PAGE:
I’ve had the distinct displeasure of boarding a flight, and then being called by name to deplane. This happened three years ago on a flight in India from Kochi to Mumbai, and my crime was leaving a lithium-ion battery in my checked-in luggage.
If you remember the exploding Samsung Galaxy Note 7 fiasco, you may not be surprised at my moment of ignominy. Under pressure—like in the cargo holds of commercial airplanes—some lithium-ion batteries are capable of catching fire, or, worse, exploding. And these batteries, though small, can cause a lot of damage. For example, a battery 20 times the size of the one in a typical smartphone is capable of blowing out the windows of a mid-sized room.
With more people using battery packs, such as those in drones, cameras, or simply power bricks to charge the many devices we own, it’s become vital to ensure that no lithium-ion battery gets through to a plane’s cargo hold undetected. Since 1991, the US Federal Aviation Agency has reported 225 incidents (pdf) of smoke, fire, extreme heat, or explosion involving lithium-ion batteries in cargo or baggage.
The way to catch stray lithium-ion batteries is to blast X-rays on the luggage. When exposed, the electromagnetic radiation passes through and bounces off various things inside the bag differently depending on the density of the many types of material. Detectors collect these X-rays and create an image of what’s inside the bag.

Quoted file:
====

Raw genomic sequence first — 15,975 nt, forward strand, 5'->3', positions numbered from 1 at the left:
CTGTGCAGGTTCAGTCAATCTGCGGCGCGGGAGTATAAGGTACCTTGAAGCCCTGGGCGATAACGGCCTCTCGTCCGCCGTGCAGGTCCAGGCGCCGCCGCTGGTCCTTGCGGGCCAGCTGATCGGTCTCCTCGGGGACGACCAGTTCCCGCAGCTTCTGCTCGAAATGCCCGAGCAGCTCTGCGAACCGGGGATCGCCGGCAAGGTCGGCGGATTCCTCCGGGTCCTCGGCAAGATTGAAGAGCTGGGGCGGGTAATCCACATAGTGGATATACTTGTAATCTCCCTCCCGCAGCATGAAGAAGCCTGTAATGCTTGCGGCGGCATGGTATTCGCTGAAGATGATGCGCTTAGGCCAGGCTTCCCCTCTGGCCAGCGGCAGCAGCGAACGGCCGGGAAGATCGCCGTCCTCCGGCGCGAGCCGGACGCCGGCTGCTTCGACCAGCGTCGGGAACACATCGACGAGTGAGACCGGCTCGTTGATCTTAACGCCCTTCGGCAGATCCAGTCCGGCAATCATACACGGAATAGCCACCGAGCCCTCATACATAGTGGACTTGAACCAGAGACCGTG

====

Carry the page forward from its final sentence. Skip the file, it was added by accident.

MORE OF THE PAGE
Most airports use some form of software to help aid the process, but human intervention is needed and that makes the process prone to errors. To help cut down on those mistakes, Smiths Detection, a multinational supplier of X-ray detectors at airports, built software they claim can drastically cut the need for human input. It uses a deep-learning algorithm to improve the rate of detection to up to 90%, the company says.
Smiths’ deep-learning algorithm takes feedback from its successes and failures and refines its method moving forward using data on the shapes, textures, and materials that accurately indicate the presence of a lithium-ion battery. It’s self-updating, so it learns and improves on the fly. And because it’s a software upgrade, the company can deploy its technology on already-existing Smiths detectors.
To create the algorithm, Smiths used a large database of X-ray images collected during live operation at a customer site. Next, the company manually tagged those images as containing lithium-ion batteries or not.”Obtaining this kind of comprehensive, labeled data set for training is the most resource-intensive part of the deep-learning process,” says Matt Clark, Smiths’ vice president of technology and product development.
The deep-learning software was then trained using this data and tested against the manually tagged database. That’s how it learned from its successes and failures to start with, and it continues to do that in live operations across the world.
Smiths plans to adapt its software to also detect drugs, weapons, currency, and flammable liquids. Faster and more accurate detection of all sorts of contraband will not just improve airport security and save money, but also perhaps end the practice of having to shame a passenger for having made a genuine mistake.